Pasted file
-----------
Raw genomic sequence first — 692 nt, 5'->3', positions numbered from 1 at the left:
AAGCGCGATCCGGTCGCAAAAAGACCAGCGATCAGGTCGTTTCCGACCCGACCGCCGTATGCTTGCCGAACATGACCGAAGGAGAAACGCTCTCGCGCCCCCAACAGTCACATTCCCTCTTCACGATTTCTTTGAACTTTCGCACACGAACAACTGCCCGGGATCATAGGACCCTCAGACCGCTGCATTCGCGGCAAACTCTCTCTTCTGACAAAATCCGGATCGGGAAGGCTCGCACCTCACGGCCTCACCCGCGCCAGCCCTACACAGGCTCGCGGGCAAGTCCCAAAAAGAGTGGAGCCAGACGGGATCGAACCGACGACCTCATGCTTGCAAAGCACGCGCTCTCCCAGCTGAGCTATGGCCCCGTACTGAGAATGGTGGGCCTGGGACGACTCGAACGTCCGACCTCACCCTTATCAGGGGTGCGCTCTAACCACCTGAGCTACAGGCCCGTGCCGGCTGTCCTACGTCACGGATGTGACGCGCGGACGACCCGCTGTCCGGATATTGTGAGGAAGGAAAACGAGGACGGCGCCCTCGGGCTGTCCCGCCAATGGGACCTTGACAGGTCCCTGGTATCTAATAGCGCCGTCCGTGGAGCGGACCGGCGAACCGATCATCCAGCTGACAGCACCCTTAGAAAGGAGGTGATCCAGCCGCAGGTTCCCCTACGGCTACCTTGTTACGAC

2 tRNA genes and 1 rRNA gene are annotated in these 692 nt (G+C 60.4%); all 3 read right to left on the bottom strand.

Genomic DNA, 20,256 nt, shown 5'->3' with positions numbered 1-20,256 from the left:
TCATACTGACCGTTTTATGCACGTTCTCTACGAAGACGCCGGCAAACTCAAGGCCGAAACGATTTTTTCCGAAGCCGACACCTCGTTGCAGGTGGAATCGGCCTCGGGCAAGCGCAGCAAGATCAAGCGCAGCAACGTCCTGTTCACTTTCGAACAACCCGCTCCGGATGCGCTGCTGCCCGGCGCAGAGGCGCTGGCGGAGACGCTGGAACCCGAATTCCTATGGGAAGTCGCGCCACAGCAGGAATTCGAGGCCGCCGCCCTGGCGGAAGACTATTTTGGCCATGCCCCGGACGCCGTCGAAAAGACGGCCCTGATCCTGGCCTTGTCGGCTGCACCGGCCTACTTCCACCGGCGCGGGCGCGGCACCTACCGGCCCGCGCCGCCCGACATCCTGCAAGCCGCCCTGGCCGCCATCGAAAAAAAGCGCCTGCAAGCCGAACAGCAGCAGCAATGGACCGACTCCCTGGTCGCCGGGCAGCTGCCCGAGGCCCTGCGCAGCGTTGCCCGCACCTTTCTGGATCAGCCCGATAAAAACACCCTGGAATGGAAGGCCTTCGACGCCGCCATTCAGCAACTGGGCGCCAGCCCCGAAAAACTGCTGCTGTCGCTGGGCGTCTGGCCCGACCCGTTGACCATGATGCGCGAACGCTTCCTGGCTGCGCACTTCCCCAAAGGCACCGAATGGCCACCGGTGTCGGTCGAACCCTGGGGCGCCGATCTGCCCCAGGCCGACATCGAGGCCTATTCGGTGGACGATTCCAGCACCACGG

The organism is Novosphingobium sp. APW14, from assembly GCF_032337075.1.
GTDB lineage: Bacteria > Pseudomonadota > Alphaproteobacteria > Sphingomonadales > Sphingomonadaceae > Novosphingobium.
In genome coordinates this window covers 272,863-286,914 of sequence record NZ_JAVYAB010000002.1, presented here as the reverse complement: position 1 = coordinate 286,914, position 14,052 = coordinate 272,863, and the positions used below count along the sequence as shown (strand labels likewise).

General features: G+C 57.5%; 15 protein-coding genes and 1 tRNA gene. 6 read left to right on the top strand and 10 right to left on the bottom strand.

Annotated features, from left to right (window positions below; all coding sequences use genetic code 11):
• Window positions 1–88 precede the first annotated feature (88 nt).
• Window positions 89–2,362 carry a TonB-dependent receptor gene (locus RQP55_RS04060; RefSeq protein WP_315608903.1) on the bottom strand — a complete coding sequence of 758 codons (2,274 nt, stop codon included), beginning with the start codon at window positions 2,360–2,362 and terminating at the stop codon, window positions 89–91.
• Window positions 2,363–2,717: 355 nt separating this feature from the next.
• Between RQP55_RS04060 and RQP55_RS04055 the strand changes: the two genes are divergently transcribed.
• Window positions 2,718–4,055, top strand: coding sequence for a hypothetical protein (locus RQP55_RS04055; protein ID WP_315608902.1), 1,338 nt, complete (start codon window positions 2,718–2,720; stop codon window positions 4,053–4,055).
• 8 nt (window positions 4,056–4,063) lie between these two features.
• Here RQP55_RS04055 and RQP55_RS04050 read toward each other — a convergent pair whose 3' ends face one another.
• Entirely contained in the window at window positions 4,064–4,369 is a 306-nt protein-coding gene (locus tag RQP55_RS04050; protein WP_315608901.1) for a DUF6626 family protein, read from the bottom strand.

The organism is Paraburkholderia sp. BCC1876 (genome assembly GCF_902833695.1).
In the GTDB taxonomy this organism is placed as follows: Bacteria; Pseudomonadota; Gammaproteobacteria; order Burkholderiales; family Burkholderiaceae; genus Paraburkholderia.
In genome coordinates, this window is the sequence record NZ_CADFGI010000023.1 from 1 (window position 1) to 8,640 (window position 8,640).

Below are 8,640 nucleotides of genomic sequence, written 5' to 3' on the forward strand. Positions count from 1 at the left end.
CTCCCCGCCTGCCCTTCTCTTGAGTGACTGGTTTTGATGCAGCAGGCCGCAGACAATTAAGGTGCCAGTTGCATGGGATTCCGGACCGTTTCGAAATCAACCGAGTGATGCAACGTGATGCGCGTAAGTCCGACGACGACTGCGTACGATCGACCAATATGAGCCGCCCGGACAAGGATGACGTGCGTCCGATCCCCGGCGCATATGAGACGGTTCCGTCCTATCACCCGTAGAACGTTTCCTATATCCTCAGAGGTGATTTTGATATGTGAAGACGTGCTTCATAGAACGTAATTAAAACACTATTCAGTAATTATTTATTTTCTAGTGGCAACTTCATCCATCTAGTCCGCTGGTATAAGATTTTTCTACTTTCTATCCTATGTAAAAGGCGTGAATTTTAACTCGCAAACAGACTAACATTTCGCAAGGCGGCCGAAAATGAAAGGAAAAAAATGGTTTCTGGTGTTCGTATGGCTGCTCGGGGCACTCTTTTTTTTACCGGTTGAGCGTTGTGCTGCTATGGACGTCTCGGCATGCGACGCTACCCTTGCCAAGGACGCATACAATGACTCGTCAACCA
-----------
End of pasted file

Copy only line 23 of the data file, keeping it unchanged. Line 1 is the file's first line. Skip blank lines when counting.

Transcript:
CTCCCCGCCTGCCCTTCTCTTGAGTGACTGGTTTTGATGCAGCAGGCCGCAGACAATTAAGGTGCCAGTTGCATGGGATTCCGGACCGTTTCGAAATCAACCGAGTGATGCAACGTGATGCGCGTAAGTCCGACGACGACTGCGTACGATCGACCAATATGAGCCGCCCGGACAAGGATGACGTGCGTCCGATCCCCGGCGCATATGAGACGGTTCCGTCCTATCACCCGTAGAACGTTTCCTATATCCTCAGAGGTGATTTTGATATGTGAAGACGTGCTTCATAGAACGTAATTAAAACACTATTCAGTAATTATTTATTTTCTAGTGGCAACTTCATCCATCTAGTCCGCTGGTATAAGATTTTTCTACTTTCTATCCTATGTAAAAGGCGTGAATTTTAACTCGCAAACAGACTAACATTTCGCAAGGCGGCCGAAAATGAAAGGAAAAAAATGGTTTCTGGTGTTCGTATGGCTGCTCGGGGCACTCTTTTTTTTACCGGTTGAGCGTTGTGCTGCTATGGACGTCTCGGCATGCGACGCTACCCTTGCCAAGGACGCATACAATGACTCGTCAACCA